On August 5, in Seattle, I talked to him about balancing the prerogatives of adaptation and mitigation, the scale of the challenge of climate change and whether we have any realistic chance of avoiding catastrophic levels of warming, and just how punishingly unequal the impacts of climate change will be when they do arrive.

You and Melinda describe yourselves as “impatient optimists.” The impatient part is especially interesting to me because I come at some of these big questions from climate, and the timeline there really has changed my perspective about the broad trajectory of progress in the world. Has it changed yours?
If you asked Warren Buffett still what he worries about the most, he’ll talk about nuclear weapons.

In a way, that is rational.
Yeah, it’s a little scary, actually. The current generation is thinking about climate change appropriately, but we didn’t actually get rid of those nuclear weapons.

But putting aside climate change, the trajectory and nuclear weapons and big pandemics and bioterrorism, all of which are worthy of attention, the general trajectory of the world is very positive. Scientific understanding has given us new vaccines and new drugs and better seeds, cheaper ways to make fertilizer, digital ways that we can track: Is the government spending its money properly? Are people who go to the health clinic getting treated the way they want? So there’s a lot of things that have us on this very positive arc. In fact, the last 30 years, since 1990, we’ve made more progress on reducing child mortality than at any time in history.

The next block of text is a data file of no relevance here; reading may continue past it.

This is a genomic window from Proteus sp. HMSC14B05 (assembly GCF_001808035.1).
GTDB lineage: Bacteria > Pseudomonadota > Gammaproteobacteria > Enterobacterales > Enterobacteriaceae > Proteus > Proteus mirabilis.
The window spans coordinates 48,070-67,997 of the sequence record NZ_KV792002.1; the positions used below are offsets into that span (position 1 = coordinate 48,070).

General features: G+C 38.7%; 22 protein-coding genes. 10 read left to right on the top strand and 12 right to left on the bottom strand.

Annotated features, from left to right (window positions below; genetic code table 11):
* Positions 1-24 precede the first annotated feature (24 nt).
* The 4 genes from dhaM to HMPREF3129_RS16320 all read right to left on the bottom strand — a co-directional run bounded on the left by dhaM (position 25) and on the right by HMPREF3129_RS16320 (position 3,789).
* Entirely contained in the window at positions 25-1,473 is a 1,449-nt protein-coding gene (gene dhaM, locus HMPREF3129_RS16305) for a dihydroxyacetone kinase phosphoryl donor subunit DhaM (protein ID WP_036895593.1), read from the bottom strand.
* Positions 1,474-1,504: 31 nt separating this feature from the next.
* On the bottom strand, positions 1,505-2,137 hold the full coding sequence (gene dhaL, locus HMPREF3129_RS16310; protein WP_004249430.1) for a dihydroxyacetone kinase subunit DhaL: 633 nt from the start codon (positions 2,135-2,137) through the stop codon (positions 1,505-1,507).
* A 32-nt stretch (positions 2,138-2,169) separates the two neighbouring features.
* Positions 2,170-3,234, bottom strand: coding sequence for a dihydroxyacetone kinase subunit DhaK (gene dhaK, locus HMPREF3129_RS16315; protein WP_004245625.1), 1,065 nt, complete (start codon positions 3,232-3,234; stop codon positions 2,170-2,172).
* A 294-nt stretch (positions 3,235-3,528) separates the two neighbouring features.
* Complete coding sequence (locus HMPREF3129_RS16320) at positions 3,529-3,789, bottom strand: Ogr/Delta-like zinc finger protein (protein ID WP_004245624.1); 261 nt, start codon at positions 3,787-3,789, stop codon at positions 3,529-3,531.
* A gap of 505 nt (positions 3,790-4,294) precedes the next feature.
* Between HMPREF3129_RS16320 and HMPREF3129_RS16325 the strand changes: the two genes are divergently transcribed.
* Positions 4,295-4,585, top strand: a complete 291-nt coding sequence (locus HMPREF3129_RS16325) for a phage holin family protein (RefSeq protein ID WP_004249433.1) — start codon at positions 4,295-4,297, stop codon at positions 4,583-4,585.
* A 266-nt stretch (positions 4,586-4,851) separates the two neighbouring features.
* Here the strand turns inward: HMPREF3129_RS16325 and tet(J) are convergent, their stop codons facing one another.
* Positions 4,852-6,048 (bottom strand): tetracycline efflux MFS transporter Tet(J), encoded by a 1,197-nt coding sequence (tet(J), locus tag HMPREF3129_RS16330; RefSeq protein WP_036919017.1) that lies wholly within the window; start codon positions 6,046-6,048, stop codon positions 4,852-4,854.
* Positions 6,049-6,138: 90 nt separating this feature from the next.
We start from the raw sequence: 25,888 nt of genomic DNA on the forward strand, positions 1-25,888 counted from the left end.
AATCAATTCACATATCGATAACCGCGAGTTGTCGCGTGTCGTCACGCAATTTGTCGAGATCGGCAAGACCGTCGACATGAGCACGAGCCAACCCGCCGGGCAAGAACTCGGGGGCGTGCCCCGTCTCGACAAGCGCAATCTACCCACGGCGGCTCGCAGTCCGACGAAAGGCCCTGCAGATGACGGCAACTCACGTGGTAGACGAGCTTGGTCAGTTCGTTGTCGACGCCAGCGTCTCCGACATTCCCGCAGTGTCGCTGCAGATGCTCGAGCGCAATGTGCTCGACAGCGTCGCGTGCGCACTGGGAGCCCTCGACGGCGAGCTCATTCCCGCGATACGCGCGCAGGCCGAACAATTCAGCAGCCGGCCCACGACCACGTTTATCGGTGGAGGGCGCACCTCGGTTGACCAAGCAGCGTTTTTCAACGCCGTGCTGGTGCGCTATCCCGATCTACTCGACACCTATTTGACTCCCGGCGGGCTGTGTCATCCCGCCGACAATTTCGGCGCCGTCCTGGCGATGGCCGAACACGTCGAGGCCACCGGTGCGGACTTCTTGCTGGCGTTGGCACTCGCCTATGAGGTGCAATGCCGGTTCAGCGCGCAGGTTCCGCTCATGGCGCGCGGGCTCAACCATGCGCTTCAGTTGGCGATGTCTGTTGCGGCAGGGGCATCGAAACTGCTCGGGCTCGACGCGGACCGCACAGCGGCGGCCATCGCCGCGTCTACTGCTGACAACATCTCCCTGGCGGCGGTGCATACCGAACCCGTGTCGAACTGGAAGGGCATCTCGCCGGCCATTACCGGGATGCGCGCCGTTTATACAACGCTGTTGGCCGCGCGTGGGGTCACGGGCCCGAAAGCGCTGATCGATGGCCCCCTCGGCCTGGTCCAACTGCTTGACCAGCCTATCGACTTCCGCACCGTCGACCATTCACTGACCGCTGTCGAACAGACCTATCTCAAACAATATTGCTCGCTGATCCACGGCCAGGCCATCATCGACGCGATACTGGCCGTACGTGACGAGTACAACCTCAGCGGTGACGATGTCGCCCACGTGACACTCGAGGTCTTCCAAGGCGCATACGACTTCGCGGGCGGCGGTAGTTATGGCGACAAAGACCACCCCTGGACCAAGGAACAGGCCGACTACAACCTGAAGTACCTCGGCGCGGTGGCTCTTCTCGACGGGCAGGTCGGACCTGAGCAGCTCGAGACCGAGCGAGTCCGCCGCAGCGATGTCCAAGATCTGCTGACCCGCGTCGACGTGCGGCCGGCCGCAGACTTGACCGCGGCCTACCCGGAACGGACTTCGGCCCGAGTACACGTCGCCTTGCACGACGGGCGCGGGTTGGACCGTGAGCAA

But how about climate change?
Climate change is a super-important topic, and sadly the mitigation part, which is very, very important, has gotten 95 percent to the attention — though not enough that we can say we’re in good shape there. The greatest expert on energy is Václav Smil. Whenever you spend time with Václav, he’s like, “Oh, yeah? You’re going to do what in 20 years?”

I was just reading a piece of his earlier on that this morning.
His stuff is so good. You can’t get enough of him. He’s coming out with a new book …

Growth, yeah.
Super-good. It’s just a reminder that the modern economy is about energy intensity. This idea that we’ll take 100 million barrels a day and just not use them, that we’ll just say, “No, no. No, thank you” — it’s very hard.